3. I think we forgot to mention this in the podcast, but Google has a great and cost effective consumer survey tool you can run on your website

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SBX 20: How to Get Customers Coming to YOU

The hardest part of being a business owner is getting people who need you to notice you.  And then, once they notice you, getting them to overcome their natural skepticism and buyers remorse to purchase from you.  *Sigh*  What if there was a way where you could accomplish both without feeling sleazy, salesy, or scummy?  What if this method didn’t cost you an arm and a leg?

It sounds like a bold promise.  But the reality is that thousands of companies use white papers, e-books, reports, and content marketing (note: worst name ever) to get customers coming to them.  You don’t need to go out there and become the world’s greatest blogger.  You simply need to share your expertise with the people that need it.  Many owners scoff at this strategy because it seems unremarkable or too simplistic.  But what’s ordinary to you is extraordinary to others.  So help us out and share your know-how with the world.  Disclaimer: while it may not be a method for immediate gratification?  Creating a report to showcase your expertise is an ethical way to build your brand as an owner worth doing business with.

Every customer has something they’re thinking about before they become a customer. This report is your contribution to the conversation. The *thing* that will get them coming to you.  (Click to Tweet)

Listen and Learn…

  • What is a white paper and how can it benefit your business?  How do these things differ from free-reports, e-books, and all the other “stuff”?
  • The most effective way to get customers coming to you, whether you’re selling digital services or water filtration systems.  This stuff works.  Get the necessary instruction so your biz can start working it!
  • How to narrow down your focus so you’re not overwhelmed by all the things you *could* write about.
  • Why customers will actually be DELIGHTED when you start talking about yourself (versus how they react to companies that just try to sell-sell-sell, push-push-push)
  • Offline or online business: get your hot little content piece into the hands of people who are just looking for a reason to buy.  Gary and Mike share some of their favorite strategies to do just that.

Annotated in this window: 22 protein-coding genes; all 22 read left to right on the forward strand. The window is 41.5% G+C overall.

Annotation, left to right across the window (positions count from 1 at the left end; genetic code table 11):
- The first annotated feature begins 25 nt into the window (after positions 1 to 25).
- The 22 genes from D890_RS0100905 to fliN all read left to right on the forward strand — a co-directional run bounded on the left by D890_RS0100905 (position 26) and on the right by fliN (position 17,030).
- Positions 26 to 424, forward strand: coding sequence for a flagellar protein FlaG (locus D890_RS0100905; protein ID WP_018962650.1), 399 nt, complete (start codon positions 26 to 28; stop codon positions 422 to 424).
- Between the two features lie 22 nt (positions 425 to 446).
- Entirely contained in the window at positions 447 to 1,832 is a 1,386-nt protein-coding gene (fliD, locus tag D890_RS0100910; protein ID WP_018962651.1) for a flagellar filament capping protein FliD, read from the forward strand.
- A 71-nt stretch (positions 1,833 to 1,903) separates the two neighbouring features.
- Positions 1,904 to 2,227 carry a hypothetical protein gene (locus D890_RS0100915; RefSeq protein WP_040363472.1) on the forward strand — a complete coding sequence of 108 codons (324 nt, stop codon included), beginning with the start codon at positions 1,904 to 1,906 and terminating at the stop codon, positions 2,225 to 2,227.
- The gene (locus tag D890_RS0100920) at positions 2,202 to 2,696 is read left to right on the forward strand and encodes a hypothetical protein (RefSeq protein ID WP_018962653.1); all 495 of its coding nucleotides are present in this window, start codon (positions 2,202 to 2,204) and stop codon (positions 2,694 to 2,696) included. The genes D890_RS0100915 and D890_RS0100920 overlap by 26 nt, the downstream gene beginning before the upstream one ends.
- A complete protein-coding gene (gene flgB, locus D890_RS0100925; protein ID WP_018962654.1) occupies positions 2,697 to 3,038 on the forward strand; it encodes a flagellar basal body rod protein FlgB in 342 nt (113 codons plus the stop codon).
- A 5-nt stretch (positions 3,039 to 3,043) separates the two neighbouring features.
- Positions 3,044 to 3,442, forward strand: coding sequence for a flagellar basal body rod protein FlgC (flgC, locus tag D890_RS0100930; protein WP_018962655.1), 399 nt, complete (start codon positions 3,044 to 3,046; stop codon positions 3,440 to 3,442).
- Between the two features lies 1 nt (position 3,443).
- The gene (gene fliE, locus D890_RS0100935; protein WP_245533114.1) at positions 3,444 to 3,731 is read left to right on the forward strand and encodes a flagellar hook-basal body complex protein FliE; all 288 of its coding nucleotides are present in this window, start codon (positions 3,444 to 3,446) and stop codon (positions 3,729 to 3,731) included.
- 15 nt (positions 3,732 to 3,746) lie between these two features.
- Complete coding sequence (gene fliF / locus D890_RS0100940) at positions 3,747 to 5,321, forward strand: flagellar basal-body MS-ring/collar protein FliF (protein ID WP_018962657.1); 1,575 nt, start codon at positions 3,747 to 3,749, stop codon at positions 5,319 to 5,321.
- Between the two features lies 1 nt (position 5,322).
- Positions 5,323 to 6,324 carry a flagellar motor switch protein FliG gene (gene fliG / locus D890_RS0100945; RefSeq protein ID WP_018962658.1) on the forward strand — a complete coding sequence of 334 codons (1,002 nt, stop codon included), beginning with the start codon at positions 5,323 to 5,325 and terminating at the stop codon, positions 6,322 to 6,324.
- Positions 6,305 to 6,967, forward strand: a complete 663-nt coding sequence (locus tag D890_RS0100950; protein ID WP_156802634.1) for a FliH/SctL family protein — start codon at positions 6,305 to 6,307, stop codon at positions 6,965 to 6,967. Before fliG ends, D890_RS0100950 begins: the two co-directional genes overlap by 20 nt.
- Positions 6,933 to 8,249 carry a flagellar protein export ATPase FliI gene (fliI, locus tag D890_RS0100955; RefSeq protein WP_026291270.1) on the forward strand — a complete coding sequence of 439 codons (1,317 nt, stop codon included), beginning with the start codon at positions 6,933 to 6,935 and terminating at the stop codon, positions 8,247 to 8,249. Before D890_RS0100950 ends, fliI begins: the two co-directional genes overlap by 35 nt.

Action Steps from this episode:

  1. Decide the 3-13 things people should be thinking about before they purchase a product or service in your industry. This content piece you’re creating is going to be educational in nature.  People buy from businesses (and business owners) whom they respect, like, and trust.  They should walk away from this content piece RESPECTING your knowledge, LIKING your style, and TRUSTING your business. Educate to dominate. Make it useful and keep it all about your customers by creating advertising that (as Sonia Simone says) “is too good to throw away.”

  2. Decide how you will make your transition. Once you talk all about their problem (“don’t talk to me about your weed killer, talk to me about my crab grass!”), it’s time to speak a little bit about yourself.  You’re not just doing charity work here. You’ve earned it. Keep it short, sweet, and to the point. The goal isn’t to present options and to sell, the goal is to get them to take the next step in your sales funnel. Drive them to take action by offering them an incentive and communicating WHY you’re giving this to them.  More details in the show about how to do this effectively.

  3. Decide the medium of your report and how you’re going to get it in front of people.  Don’t be shy about spending a little bit of money to get your amazing creation in front of the customers who need it.  Make sure you’re being smart about how you’re getting it into people’s hands and you are READY and PREPARED when customers take that next step that you’re asking them to do.  There’s nothing worse than spending time, energy, and money to get somebody’s attention and then not knowing what to do with it once you have it.  Listen to the show to determine some effective ways to get your new report some really great attention.

Links and Resources:

  1. Mike’s latest e-book project (talked about at the beginning of the show).  This no opt-in download “is a handbook for business growth” according to one second-year business owner.  Whether you’re a seasoned veteran or just thinking of putting your hat in the ring, these 15 brief exercises will definitely pop an AHA moment.